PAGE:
Did your parents tell you that you had an allergic reaction to penicillin when you were child? Is penicillin on your allergy list in your medical chart, but you don’t know what happened when you took it? It turns out that you may have outgrown your allergy to penicillin.
Studies show that nine out of 10 people that report having a penicillin allergy are not truly allergic. The majority of people lose their allergy to penicillin over time as their immune system matures.
Children often get their first antibiotics with their first ear infection or first case of strep throat.
The best antibiotics to treat these infections are in the penicillin family, such as amoxicillin. Nearly 10% percent of children will get a delayed rash to amoxicillin.
As much as 10 days after being on amoxicillin, children can develop slightly raised pink bumps that are scattered across the chest, back, trunk, and sometimes face. It can look scary.
It turns out that this is not a true allergic reaction. Getting a delayed rash like this is not a reason to stop the course of antibiotics, either. Stopping the antibiotic when the rash appears will not make the rash go away faster. Regardless of whether or not the child continues the antibiotic, it will take as many as six days for the rash to fade. The good news is that children are not likely to develop the rash again when taking penicillins in the future.
A true allergic reaction occurs within six hours of exposure to penicillin. A true allergic reaction includes hives, itching of the skin, swelling of lips and tongue, swelling around the rash, wheezing and/or difficulty breathing. Hives are itchy, skin-colored, raised welts that can come and go over several minutes. If any of the above symptoms occur while taking a penicillin, a health provider should be consulted immediately.
Why is it important to know if you are actually allergic to penicillin? There are seven major classes of antibiotics and penicillin antibiotics are one of the major groups. If you are allergic to penicillin, there are sometimes few alternatives that can be given. Oftentimes, the alternatives for penicillin are stronger than what is needed and can cause undue side effects. Using stronger antibiotics also contributes to the development of bacteria that are resistant to the antibiotics that we have available.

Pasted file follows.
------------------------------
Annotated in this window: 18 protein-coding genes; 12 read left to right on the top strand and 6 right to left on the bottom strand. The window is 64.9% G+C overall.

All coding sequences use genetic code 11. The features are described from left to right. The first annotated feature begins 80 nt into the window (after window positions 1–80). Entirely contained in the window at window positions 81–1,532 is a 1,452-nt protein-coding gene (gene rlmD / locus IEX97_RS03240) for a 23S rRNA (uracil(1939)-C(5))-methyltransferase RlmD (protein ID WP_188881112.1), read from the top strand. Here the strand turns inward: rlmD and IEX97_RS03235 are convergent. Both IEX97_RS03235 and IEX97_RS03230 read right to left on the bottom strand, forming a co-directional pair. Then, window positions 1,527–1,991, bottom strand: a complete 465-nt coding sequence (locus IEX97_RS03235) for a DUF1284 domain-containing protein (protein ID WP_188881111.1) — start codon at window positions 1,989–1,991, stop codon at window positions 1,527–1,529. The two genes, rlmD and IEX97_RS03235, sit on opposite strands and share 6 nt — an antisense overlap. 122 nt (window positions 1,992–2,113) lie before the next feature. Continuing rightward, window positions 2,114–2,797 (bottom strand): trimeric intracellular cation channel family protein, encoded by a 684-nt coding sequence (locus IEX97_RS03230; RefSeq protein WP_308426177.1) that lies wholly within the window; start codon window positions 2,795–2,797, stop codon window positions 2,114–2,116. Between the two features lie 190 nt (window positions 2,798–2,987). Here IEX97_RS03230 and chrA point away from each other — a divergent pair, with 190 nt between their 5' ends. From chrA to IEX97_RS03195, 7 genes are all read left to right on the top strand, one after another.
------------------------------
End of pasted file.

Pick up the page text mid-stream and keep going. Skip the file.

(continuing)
Wallowa Memorial Hospital has started offering penicillin allergy testing. This service is available for anyone who thinks they may have a penicillin allergy. A penicillin allergy skin test can be completed in about 90 minutes. It is a three-step process. The first step involves a skin prick test where your skin is pricked by a toothpick-like device and a drop of penicillin is placed on the skin.
If no skin reaction occurs after 15 minutes, the skin prick is followed by a skin test. The skin test is done by injecting a small amount of penicillin under the skin. This part of the test is much like getting a TB test done. If there is no skin reaction after 15 minutes, then you are given a small dose of amoxicillin and are observed for about an hour. If there is no reaction, then it is very unlikely that you have a penicillin allergy and it is safe for you to take penicillins.
Please contact your primary care physician if you think you might be a candidate for penicillin allergy testing. If appropriate, your PCP can send a referral to the hospital. Almost all insurances will cover the cost of penicillin allergy testing, but best to check with them first. I know of no other facilities in Eastern Oregon that offer penicillin allergy testing, and is yet another example of Wallowa Memorial Hospital leading the way to provide the best health care for our community.